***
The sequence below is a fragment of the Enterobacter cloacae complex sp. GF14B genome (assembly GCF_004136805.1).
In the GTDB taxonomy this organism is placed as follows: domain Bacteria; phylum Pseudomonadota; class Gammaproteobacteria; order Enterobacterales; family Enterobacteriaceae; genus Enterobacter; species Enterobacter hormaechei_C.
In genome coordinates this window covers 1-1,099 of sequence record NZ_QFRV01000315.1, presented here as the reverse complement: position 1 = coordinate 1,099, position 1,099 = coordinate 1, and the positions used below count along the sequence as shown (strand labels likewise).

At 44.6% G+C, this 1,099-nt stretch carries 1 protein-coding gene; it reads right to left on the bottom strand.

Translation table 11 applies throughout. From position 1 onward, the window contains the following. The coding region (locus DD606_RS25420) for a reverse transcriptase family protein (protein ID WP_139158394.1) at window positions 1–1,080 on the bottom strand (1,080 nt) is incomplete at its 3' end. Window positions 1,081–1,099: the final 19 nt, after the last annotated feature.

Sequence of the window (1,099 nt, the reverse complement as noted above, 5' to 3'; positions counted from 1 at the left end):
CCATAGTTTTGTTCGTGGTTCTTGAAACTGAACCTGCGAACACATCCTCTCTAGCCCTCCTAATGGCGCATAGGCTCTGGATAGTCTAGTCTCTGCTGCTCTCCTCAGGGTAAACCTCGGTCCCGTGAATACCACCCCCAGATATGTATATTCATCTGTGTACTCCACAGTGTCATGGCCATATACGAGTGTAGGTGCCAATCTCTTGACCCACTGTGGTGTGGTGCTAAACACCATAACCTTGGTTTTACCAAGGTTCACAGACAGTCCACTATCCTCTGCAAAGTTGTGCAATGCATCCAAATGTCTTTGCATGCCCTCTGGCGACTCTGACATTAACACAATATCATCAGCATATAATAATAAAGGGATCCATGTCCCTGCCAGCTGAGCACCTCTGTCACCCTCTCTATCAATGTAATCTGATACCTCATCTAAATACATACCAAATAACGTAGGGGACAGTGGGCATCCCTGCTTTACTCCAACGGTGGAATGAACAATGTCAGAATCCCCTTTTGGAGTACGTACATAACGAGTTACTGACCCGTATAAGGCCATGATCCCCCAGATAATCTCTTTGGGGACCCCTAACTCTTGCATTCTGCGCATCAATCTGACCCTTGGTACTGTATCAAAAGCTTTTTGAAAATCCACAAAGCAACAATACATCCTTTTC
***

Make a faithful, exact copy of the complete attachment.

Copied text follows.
The sequence below is a fragment of the Enterobacter cloacae complex sp. GF14B genome (assembly GCF_004136805.1).
In the GTDB taxonomy this organism is placed as follows: domain Bacteria; phylum Pseudomonadota; class Gammaproteobacteria; order Enterobacterales; family Enterobacteriaceae; genus Enterobacter; species Enterobacter hormaechei_C.
In genome coordinates this window covers 1-1,099 of sequence record NZ_QFRV01000315.1, presented here as the reverse complement: position 1 = coordinate 1,099, position 1,099 = coordinate 1, and the positions used below count along the sequence as shown (strand labels likewise).

At 44.6% G+C, this 1,099-nt stretch carries 1 protein-coding gene; it reads right to left on the bottom strand.

Translation table 11 applies throughout. From position 1 onward, the window contains the following. The coding region (locus DD606_RS25420) for a reverse transcriptase family protein (protein ID WP_139158394.1) at window positions 1–1,080 on the bottom strand (1,080 nt) is incomplete at its 3' end. Window positions 1,081–1,099: the final 19 nt, after the last annotated feature.

Sequence of the window (1,099 nt, the reverse complement as noted above, 5' to 3'; positions counted from 1 at the left end):
CCATAGTTTTGTTCGTGGTTCTTGAAACTGAACCTGCGAACACATCCTCTCTAGCCCTCCTAATGGCGCATAGGCTCTGGATAGTCTAGTCTCTGCTGCTCTCCTCAGGGTAAACCTCGGTCCCGTGAATACCACCCCCAGATATGTATATTCATCTGTGTACTCCACAGTGTCATGGCCATATACGAGTGTAGGTGCCAATCTCTTGACCCACTGTGGTGTGGTGCTAAACACCATAACCTTGGTTTTACCAAGGTTCACAGACAGTCCACTATCCTCTGCAAAGTTGTGCAATGCATCCAAATGTCTTTGCATGCCCTCTGGCGACTCTGACATTAACACAATATCATCAGCATATAATAATAAAGGGATCCATGTCCCTGCCAGCTGAGCACCTCTGTCACCCTCTCTATCAATGTAATCTGATACCTCATCTAAATACATACCAAATAACGTAGGGGACAGTGGGCATCCCTGCTTTACTCCAACGGTGGAATGAACAATGTCAGAATCCCCTTTTGGAGTACGTACATAACGAGTTACTGACCCGTATAAGGCCATGATCCCCCAGATAATCTCTTTGGGGACCCCTAACTCTTGCATTCTGCGCATCAATCTGACCCTTGGTACTGTATCAAAAGCTTTTTGAAAATCCACAAAGCAACAATACATCCTTTTC